One of the more interesting long-term prospects in the D-League, Matt Rogers was the Legends' first-round pick in the draft this year out of Division II Southwest Baptist University. Coming off a knee surgery that has taken away some of his athleticism, Rogers is still finding his way into the team's consistent rotation, averaging just 14.5 minutes per game thus far with those numbers fluctuating noticeably from game to game.
From a physical standpoint, Rogers has excellent size, pretty good length, and a well-built frame, while being well coordinated and mobile for someone his size. He isn't the most explosive athlete and isn't going to blow anyone away with his leaping ability, but it's tough to say if he's fully recovered from surgery and how much more athletic he will be over time.
While it'd be foolish to come to many strong conclusions based off such a small sample of playing time, Rogers certainly shows some nice things on the offensive end, where he has a crafty post game with solid instincts on the block, having a strong turnaround jumper in his arsenal along with some decent counter-moves. He also does a good job crashing the offensive glass and making simple cuts to the basket, showing no problems going up strong at the rim.
The most intriguing part of Rogers' offense from the long term, however, is probably his perimeter jumper, as he's hitting on 75% of his free-throws and hit 81% his final year in college. This isn't quite translating to his spot-up jumpers quite yet, as he's hit just 7-for-20 of the mid-range jumpers charted by Synergy thus far, but the potential is obviously there for him to develop into a nice pick-and-pop threat.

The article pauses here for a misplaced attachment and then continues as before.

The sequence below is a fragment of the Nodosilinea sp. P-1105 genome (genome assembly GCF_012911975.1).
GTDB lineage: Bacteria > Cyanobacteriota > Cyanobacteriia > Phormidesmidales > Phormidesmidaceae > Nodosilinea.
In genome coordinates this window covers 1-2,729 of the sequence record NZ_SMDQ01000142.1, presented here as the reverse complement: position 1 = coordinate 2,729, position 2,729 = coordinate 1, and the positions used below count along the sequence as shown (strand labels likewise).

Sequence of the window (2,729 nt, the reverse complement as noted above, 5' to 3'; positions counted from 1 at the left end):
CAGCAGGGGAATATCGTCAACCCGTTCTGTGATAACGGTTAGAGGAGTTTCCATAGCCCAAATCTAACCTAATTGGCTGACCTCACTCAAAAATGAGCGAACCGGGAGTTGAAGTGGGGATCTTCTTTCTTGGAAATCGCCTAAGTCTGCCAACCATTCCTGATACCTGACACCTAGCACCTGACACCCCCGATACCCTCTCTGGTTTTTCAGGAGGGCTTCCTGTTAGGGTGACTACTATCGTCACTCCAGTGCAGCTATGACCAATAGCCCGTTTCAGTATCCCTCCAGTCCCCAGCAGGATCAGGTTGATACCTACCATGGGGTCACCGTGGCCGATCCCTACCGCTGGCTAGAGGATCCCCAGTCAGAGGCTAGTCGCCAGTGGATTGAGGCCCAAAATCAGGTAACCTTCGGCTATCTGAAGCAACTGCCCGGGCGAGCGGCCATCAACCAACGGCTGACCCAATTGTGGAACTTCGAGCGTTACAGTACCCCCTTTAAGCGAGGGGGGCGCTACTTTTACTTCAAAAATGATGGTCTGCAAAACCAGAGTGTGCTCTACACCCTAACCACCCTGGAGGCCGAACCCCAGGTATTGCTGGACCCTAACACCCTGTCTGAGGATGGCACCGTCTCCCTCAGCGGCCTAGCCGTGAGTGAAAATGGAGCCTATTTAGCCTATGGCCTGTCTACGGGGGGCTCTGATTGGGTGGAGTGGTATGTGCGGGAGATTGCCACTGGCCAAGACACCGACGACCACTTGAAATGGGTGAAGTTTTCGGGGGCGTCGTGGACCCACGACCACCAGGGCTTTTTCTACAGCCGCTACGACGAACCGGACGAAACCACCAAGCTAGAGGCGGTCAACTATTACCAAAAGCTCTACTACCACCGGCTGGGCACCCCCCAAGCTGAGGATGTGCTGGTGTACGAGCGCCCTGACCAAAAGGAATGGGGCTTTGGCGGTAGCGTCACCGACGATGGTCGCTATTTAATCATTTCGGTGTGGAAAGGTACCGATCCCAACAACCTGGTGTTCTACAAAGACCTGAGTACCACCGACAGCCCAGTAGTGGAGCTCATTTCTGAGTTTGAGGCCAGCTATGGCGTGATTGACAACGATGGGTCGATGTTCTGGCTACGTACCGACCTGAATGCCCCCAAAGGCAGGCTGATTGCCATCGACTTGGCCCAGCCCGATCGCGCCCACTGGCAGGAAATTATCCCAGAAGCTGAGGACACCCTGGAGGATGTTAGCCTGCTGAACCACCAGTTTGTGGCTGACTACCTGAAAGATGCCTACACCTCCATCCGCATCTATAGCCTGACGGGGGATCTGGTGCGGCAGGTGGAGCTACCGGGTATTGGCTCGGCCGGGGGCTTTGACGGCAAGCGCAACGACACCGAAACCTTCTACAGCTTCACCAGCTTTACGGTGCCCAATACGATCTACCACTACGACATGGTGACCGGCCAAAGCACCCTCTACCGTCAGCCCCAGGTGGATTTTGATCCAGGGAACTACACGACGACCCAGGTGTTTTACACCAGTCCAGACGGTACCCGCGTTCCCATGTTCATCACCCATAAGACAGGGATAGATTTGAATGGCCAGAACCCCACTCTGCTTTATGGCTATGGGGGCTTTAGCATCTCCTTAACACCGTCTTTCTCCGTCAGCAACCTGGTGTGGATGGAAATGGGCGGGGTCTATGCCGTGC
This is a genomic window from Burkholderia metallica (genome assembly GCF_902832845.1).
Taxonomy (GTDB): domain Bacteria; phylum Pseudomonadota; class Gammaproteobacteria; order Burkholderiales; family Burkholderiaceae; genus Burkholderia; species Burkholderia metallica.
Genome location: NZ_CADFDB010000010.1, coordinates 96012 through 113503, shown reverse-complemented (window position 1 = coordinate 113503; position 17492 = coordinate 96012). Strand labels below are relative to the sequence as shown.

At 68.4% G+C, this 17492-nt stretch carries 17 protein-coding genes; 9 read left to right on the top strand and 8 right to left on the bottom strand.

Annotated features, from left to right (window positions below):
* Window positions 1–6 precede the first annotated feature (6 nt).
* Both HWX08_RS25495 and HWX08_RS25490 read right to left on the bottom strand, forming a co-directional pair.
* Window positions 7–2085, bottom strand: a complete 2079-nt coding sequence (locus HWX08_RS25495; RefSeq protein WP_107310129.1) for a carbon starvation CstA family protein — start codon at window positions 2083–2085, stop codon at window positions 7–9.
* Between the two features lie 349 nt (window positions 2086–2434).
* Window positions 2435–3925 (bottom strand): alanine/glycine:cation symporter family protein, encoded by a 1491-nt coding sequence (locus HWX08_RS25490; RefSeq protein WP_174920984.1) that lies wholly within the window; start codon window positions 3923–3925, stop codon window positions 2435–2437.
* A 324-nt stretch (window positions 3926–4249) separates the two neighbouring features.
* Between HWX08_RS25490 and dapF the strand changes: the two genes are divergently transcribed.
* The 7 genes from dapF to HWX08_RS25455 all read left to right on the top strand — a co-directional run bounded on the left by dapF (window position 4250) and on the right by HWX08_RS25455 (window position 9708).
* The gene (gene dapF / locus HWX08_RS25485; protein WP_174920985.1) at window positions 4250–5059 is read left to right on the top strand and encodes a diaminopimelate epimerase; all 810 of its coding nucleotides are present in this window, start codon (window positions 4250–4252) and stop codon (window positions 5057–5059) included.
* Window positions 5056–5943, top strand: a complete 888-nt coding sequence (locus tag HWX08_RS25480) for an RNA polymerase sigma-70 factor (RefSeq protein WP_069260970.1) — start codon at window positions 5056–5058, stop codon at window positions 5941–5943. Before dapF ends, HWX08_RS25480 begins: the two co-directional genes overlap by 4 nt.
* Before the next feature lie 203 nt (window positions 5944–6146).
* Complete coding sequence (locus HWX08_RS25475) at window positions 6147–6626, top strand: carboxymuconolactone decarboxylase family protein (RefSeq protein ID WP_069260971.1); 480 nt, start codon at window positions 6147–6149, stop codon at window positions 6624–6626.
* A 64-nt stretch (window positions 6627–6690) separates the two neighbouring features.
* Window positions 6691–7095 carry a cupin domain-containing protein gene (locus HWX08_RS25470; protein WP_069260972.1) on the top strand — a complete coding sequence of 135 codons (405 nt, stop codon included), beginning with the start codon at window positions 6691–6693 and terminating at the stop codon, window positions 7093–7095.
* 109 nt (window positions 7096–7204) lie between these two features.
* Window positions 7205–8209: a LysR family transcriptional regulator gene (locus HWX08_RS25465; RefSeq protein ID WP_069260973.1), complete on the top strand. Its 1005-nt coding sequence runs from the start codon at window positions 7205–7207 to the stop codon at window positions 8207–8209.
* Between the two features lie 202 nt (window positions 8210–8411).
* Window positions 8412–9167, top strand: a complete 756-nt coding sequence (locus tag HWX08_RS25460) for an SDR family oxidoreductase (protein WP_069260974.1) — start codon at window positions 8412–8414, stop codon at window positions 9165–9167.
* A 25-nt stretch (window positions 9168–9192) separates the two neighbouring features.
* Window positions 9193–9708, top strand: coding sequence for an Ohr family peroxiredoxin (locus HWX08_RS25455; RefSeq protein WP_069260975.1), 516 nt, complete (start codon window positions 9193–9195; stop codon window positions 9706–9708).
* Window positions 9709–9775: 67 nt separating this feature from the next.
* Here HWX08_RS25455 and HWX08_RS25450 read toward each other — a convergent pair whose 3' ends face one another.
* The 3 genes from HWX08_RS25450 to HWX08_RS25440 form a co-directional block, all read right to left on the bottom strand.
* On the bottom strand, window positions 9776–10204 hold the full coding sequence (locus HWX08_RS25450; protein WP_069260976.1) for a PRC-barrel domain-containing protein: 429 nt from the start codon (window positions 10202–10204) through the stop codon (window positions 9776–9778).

Defensively, Rogers is active and has good awareness, showing nice toughness, moving well off the ball, keeping his hands up, and using his length to close off passing lanes. He's struggled some adjusting since knee surgery, not being nearly as much of a shot-blocking threat as he was in college, lacking some elevation on his attempts. His fundamentals are solid in the pick and roll, though he could do a better job adjusting to professional post defense rules, as he doesn't take full advantage of the ability to use his forearm and hand, allowing opponents to score against him more than they should.
Looking forward, it's tough to come to any conclusions about Rogers' game except to say it will be interesting to see how he develops down the road. He's in an excellent situation being on a team connected with a well run NBA franchise, and already has a decent foundation to work with. He's also playing against a much higher level of competition than he's ever faced before, something that will take some time to adjust to.